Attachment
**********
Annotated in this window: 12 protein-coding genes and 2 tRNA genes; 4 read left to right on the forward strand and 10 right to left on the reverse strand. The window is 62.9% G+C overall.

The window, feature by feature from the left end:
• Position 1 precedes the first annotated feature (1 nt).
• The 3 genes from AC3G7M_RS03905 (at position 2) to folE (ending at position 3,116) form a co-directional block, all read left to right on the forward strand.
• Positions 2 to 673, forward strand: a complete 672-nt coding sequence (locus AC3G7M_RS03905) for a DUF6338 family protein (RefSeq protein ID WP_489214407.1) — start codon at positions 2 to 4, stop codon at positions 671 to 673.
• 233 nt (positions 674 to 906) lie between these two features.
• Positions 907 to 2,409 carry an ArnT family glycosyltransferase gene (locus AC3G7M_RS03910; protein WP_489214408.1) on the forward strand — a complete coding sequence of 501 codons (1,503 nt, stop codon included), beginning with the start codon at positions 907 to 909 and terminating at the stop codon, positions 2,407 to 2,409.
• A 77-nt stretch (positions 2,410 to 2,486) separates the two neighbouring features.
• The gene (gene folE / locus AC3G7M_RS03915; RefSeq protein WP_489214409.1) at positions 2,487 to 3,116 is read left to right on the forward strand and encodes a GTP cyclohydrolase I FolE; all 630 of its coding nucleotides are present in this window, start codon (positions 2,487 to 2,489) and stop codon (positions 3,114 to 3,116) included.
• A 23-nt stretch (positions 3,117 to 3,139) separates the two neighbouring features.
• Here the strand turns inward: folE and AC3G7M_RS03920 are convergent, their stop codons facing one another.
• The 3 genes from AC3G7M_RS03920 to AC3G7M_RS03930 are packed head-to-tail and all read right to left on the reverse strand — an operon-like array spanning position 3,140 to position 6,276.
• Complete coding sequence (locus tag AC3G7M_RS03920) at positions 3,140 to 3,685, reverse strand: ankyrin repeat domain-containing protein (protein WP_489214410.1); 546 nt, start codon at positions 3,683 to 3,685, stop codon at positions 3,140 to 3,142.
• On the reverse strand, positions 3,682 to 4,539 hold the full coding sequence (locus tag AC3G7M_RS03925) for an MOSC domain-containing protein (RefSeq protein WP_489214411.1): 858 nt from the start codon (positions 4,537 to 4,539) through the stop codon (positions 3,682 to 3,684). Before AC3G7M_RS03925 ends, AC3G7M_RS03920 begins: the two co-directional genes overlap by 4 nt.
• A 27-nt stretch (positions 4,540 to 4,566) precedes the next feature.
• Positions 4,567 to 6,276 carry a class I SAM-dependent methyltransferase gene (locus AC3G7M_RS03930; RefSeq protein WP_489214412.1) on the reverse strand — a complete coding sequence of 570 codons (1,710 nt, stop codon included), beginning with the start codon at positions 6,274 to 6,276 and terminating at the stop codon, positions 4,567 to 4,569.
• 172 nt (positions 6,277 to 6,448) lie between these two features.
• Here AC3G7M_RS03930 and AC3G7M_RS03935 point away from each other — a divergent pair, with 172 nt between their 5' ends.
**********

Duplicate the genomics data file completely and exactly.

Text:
Annotated in this window: 12 protein-coding genes and 2 tRNA genes; 4 read left to right on the forward strand and 10 right to left on the reverse strand. The window is 62.9% G+C overall.

The window, feature by feature from the left end:
• Position 1 precedes the first annotated feature (1 nt).
• The 3 genes from AC3G7M_RS03905 (at position 2) to folE (ending at position 3,116) form a co-directional block, all read left to right on the forward strand.
• Positions 2 to 673, forward strand: a complete 672-nt coding sequence (locus AC3G7M_RS03905) for a DUF6338 family protein (RefSeq protein ID WP_489214407.1) — start codon at positions 2 to 4, stop codon at positions 671 to 673.
• 233 nt (positions 674 to 906) lie between these two features.
• Positions 907 to 2,409 carry an ArnT family glycosyltransferase gene (locus AC3G7M_RS03910; protein WP_489214408.1) on the forward strand — a complete coding sequence of 501 codons (1,503 nt, stop codon included), beginning with the start codon at positions 907 to 909 and terminating at the stop codon, positions 2,407 to 2,409.
• A 77-nt stretch (positions 2,410 to 2,486) separates the two neighbouring features.
• The gene (gene folE / locus AC3G7M_RS03915; RefSeq protein WP_489214409.1) at positions 2,487 to 3,116 is read left to right on the forward strand and encodes a GTP cyclohydrolase I FolE; all 630 of its coding nucleotides are present in this window, start codon (positions 2,487 to 2,489) and stop codon (positions 3,114 to 3,116) included.
• A 23-nt stretch (positions 3,117 to 3,139) separates the two neighbouring features.
• Here the strand turns inward: folE and AC3G7M_RS03920 are convergent, their stop codons facing one another.
• The 3 genes from AC3G7M_RS03920 to AC3G7M_RS03930 are packed head-to-tail and all read right to left on the reverse strand — an operon-like array spanning position 3,140 to position 6,276.
• Complete coding sequence (locus tag AC3G7M_RS03920) at positions 3,140 to 3,685, reverse strand: ankyrin repeat domain-containing protein (protein WP_489214410.1); 546 nt, start codon at positions 3,683 to 3,685, stop codon at positions 3,140 to 3,142.
• On the reverse strand, positions 3,682 to 4,539 hold the full coding sequence (locus tag AC3G7M_RS03925) for an MOSC domain-containing protein (RefSeq protein WP_489214411.1): 858 nt from the start codon (positions 4,537 to 4,539) through the stop codon (positions 3,682 to 3,684). Before AC3G7M_RS03925 ends, AC3G7M_RS03920 begins: the two co-directional genes overlap by 4 nt.
• A 27-nt stretch (positions 4,540 to 4,566) precedes the next feature.
• Positions 4,567 to 6,276 carry a class I SAM-dependent methyltransferase gene (locus AC3G7M_RS03930; RefSeq protein WP_489214412.1) on the reverse strand — a complete coding sequence of 570 codons (1,710 nt, stop codon included), beginning with the start codon at positions 6,274 to 6,276 and terminating at the stop codon, positions 4,567 to 4,569.
• 172 nt (positions 6,277 to 6,448) lie between these two features.
• Here AC3G7M_RS03930 and AC3G7M_RS03935 point away from each other — a divergent pair, with 172 nt between their 5' ends.